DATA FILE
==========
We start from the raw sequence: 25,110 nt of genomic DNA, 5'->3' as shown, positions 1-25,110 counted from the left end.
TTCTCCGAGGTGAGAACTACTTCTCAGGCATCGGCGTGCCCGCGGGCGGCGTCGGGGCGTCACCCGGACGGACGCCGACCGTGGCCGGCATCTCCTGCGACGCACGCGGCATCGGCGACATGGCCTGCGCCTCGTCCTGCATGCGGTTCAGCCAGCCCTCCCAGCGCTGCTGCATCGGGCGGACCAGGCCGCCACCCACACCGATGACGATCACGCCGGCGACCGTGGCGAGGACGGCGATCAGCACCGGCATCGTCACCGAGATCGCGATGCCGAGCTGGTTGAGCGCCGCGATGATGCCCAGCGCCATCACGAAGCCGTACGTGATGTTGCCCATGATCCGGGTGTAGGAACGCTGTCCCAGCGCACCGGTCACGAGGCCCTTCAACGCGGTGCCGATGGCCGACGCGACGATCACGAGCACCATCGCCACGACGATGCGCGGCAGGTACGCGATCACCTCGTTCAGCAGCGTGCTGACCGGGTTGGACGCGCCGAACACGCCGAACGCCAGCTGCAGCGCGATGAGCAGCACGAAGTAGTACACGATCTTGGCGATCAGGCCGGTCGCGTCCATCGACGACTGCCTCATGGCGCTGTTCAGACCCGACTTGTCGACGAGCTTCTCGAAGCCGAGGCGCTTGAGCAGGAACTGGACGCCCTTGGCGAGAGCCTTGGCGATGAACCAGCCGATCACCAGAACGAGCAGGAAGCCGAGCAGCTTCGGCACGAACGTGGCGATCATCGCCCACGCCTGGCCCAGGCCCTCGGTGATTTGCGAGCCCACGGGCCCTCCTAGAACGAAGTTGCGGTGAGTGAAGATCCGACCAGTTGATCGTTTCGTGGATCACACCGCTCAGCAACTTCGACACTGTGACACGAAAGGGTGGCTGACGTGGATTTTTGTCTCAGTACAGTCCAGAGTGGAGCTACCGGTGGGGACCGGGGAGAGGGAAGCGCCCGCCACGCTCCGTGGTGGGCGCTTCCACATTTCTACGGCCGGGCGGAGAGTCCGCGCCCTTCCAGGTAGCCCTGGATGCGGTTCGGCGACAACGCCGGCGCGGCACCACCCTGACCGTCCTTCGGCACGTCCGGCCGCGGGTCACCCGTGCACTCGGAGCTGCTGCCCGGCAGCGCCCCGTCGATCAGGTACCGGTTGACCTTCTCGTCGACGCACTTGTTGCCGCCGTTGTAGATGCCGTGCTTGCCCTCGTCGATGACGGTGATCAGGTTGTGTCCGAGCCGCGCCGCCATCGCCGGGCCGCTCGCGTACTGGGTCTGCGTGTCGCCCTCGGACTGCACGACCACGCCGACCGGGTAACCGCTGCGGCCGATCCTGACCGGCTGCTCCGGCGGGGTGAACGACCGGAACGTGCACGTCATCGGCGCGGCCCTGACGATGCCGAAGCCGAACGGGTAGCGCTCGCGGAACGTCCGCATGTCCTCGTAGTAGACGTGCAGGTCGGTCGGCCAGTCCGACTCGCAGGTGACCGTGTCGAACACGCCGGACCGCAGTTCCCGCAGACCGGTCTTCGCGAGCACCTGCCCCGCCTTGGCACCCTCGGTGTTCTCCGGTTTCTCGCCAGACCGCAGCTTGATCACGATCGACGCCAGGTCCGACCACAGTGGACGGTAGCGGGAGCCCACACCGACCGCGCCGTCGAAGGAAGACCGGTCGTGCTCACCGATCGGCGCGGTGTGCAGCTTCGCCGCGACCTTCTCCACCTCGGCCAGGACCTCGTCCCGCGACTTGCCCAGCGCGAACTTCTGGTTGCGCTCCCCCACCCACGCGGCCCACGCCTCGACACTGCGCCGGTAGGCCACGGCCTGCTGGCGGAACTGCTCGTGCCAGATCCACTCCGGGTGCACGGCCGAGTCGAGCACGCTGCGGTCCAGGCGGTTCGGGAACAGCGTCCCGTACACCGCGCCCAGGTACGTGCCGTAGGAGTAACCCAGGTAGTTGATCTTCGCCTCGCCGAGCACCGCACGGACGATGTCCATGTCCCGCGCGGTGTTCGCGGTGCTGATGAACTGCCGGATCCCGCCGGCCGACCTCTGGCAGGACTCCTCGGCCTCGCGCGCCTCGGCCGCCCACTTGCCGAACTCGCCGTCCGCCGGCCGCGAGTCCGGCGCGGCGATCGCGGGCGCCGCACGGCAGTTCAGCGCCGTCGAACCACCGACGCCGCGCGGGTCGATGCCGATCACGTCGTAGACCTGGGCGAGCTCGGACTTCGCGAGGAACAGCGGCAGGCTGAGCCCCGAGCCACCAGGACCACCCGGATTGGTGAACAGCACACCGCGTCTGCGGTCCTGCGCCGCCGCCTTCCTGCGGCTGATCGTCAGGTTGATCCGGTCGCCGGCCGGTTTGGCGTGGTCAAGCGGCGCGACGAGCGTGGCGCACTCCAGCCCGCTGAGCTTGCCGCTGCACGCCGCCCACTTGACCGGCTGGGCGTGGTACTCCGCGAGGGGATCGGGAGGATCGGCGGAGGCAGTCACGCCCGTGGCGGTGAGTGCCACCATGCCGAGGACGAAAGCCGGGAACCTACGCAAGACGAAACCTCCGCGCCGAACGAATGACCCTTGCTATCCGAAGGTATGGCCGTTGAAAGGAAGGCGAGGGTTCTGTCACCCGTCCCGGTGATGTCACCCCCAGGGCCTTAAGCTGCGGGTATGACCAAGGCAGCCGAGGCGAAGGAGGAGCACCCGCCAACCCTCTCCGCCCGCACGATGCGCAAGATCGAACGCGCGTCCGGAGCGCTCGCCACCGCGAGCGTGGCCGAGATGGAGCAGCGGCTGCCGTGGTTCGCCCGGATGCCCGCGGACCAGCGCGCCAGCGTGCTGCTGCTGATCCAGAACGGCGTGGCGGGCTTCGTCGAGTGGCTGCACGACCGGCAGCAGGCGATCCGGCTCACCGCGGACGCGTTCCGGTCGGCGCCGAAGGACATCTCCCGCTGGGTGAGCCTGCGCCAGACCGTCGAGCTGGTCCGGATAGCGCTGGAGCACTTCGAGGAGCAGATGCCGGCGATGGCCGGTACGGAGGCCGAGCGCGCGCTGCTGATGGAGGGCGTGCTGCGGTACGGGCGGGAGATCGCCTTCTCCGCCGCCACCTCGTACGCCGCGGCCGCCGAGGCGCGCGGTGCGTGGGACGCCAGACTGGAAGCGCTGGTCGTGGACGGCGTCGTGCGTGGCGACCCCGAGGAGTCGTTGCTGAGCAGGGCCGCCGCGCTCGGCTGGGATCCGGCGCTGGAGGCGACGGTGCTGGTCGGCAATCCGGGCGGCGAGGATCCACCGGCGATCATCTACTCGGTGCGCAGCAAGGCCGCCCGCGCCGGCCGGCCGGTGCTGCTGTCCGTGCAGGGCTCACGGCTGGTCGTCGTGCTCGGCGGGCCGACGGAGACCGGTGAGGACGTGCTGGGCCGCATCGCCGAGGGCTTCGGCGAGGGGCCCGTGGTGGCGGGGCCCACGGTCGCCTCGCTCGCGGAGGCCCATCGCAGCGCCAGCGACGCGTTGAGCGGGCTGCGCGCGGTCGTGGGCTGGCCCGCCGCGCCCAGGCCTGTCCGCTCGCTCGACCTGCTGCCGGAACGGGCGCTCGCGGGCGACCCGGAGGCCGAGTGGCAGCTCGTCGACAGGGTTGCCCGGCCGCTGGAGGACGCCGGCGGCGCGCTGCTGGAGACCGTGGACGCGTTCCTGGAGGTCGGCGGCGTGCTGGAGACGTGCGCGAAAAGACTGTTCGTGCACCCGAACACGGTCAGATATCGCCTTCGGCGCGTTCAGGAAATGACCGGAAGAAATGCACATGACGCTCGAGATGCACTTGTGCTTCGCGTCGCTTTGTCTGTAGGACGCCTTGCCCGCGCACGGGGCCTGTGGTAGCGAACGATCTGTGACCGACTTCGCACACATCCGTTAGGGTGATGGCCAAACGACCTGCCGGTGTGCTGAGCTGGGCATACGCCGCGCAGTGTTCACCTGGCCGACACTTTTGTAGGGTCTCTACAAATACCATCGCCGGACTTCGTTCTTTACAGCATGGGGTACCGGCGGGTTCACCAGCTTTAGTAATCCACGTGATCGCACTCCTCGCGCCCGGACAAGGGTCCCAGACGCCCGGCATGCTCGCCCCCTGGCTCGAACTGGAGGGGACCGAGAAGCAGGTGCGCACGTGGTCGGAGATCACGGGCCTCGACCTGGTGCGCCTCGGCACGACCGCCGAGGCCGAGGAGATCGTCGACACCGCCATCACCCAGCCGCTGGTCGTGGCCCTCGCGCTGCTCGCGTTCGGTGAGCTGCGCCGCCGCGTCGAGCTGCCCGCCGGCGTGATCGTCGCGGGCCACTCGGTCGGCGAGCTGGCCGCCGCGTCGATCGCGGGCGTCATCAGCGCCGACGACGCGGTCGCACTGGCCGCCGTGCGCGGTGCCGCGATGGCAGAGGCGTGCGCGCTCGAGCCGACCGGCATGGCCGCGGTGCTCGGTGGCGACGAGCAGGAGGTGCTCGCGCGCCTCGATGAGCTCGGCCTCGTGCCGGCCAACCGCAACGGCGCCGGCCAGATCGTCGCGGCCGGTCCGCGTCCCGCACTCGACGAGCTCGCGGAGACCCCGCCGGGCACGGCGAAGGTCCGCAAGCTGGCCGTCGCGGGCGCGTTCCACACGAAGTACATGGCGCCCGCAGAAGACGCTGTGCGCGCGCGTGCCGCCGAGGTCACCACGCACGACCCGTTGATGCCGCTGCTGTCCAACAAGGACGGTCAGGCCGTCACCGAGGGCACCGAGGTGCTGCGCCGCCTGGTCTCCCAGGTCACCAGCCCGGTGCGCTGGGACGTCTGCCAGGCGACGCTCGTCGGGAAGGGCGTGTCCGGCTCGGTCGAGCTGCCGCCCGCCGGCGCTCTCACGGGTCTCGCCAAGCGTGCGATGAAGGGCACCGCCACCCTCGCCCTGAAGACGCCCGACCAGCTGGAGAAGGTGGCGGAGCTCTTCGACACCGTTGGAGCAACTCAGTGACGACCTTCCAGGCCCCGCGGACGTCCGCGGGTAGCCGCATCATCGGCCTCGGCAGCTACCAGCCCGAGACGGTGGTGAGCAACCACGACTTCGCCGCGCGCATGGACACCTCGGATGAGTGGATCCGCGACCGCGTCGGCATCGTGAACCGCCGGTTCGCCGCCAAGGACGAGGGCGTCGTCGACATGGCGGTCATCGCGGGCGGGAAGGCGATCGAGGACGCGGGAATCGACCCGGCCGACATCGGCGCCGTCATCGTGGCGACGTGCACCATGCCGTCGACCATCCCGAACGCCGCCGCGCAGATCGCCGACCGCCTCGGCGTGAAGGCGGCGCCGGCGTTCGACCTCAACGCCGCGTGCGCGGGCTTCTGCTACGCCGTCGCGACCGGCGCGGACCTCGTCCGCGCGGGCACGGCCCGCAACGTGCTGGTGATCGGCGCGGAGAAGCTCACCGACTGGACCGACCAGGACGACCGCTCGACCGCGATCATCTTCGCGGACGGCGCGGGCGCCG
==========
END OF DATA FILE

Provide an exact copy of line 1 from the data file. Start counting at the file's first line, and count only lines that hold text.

We start from the raw sequence: 25,110 nt of genomic DNA, 5'->3' as shown, positions 1-25,110 counted from the left end.